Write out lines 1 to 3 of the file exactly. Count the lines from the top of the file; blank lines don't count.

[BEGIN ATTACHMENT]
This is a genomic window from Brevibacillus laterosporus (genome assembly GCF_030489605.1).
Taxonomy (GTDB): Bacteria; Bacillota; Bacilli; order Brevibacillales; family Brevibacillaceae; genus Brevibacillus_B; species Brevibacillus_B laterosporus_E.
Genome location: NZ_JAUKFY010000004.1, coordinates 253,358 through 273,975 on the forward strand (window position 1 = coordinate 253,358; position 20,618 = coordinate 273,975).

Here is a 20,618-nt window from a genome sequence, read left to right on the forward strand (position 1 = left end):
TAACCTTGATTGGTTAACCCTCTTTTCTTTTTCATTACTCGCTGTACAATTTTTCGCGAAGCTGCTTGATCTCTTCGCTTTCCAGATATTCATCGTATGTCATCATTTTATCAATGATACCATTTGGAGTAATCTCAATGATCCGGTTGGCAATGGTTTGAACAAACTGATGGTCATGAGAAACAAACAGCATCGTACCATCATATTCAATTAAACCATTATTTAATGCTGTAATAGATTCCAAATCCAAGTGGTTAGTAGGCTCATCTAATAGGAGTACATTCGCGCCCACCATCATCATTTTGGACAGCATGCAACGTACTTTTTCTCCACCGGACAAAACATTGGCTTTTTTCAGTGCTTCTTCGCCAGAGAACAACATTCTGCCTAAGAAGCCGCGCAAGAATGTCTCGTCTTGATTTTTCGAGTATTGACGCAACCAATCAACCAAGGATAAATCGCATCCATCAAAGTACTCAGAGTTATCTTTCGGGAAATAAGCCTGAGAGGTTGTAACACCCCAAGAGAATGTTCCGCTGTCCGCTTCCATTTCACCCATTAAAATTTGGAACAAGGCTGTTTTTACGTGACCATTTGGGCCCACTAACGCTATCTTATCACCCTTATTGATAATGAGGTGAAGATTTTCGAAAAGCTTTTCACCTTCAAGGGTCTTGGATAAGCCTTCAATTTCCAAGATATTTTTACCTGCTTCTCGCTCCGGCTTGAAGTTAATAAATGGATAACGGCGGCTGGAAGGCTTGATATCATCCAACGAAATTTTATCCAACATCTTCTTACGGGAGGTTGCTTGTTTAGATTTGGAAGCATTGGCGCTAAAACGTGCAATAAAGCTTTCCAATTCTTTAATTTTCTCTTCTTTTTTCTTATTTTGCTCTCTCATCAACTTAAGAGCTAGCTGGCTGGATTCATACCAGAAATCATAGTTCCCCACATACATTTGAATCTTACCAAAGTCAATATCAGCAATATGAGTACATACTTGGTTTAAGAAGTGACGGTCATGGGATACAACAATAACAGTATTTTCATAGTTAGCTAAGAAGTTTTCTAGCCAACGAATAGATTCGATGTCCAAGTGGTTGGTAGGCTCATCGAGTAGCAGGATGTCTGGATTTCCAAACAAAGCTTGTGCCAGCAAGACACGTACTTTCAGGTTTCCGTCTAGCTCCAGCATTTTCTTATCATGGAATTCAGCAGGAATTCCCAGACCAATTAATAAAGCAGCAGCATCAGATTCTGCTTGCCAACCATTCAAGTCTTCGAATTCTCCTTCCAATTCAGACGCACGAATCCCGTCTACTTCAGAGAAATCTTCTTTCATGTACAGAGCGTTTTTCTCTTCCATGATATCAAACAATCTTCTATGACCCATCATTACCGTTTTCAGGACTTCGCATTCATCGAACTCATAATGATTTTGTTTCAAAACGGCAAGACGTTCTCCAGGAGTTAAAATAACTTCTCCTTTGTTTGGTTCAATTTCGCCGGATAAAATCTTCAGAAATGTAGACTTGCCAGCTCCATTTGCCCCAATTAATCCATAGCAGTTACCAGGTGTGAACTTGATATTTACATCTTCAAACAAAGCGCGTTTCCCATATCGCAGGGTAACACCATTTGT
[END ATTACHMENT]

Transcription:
This is a genomic window from Brevibacillus laterosporus (genome assembly GCF_030489605.1).
Taxonomy (GTDB): Bacteria; Bacillota; Bacilli; order Brevibacillales; family Brevibacillaceae; genus Brevibacillus_B; species Brevibacillus_B laterosporus_E.
Genome location: NZ_JAUKFY010000004.1, coordinates 253,358 through 273,975 on the forward strand (window position 1 = coordinate 253,358; position 20,618 = coordinate 273,975).